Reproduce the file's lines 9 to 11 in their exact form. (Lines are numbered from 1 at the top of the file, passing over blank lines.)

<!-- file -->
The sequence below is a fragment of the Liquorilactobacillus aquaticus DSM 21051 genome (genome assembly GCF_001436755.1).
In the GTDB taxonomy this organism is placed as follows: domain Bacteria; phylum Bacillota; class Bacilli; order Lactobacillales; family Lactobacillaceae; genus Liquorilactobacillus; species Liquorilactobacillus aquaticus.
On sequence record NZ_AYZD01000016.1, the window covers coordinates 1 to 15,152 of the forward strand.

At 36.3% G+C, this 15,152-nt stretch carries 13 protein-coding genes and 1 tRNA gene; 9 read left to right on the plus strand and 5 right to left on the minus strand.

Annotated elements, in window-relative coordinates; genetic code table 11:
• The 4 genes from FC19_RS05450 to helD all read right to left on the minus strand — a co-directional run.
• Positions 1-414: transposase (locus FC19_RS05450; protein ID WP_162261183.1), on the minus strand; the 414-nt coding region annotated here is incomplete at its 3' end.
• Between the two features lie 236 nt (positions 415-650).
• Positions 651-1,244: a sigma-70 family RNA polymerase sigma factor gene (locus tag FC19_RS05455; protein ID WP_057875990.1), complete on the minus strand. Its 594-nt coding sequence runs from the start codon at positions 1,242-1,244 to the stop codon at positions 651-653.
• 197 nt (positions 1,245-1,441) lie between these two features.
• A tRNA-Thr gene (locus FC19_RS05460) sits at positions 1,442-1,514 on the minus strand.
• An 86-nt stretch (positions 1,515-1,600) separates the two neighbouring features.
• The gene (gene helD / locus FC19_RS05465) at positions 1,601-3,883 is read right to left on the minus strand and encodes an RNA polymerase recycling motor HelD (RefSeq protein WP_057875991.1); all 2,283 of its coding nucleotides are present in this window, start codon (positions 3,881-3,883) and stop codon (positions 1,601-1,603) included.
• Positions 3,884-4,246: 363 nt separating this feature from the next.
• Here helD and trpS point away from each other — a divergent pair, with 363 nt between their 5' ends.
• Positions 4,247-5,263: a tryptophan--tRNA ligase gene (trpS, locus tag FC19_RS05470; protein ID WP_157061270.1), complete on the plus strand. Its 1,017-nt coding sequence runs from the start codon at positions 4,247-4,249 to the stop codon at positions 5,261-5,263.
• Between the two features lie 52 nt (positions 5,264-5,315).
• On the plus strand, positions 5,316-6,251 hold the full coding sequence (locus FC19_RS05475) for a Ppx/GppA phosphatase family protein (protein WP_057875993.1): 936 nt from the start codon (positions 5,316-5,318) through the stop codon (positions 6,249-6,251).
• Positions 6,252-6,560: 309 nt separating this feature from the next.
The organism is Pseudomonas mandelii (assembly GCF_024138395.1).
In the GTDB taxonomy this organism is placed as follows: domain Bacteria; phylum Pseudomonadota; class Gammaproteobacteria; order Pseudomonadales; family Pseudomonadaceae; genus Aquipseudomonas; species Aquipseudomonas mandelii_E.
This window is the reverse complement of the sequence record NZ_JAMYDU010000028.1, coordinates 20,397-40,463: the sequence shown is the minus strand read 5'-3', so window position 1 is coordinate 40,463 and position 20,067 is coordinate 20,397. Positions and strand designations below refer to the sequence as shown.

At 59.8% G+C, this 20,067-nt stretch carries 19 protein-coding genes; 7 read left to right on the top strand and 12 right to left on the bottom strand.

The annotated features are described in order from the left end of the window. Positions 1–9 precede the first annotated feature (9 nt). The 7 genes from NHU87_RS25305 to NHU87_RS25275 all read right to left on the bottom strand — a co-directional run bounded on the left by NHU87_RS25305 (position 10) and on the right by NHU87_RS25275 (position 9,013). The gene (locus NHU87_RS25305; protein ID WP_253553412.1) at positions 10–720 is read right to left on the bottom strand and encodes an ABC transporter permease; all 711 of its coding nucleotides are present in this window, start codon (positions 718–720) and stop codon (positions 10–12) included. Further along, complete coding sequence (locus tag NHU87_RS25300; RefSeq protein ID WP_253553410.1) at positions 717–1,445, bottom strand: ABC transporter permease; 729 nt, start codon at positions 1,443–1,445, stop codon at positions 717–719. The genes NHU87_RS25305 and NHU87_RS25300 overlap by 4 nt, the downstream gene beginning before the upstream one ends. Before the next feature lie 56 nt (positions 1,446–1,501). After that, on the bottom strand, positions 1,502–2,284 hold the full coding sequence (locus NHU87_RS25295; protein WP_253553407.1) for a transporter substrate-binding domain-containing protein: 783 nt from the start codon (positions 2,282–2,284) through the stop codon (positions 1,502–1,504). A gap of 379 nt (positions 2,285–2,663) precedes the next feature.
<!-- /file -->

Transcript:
• Positions 651-1,244: a sigma-70 family RNA polymerase sigma factor gene (locus tag FC19_RS05455; protein ID WP_057875990.1), complete on the minus strand. Its 594-nt coding sequence runs from the start codon at positions 1,242-1,244 to the stop codon at positions 651-653.
• 197 nt (positions 1,245-1,441) lie between these two features.
• A tRNA-Thr gene (locus FC19_RS05460) sits at positions 1,442-1,514 on the minus strand.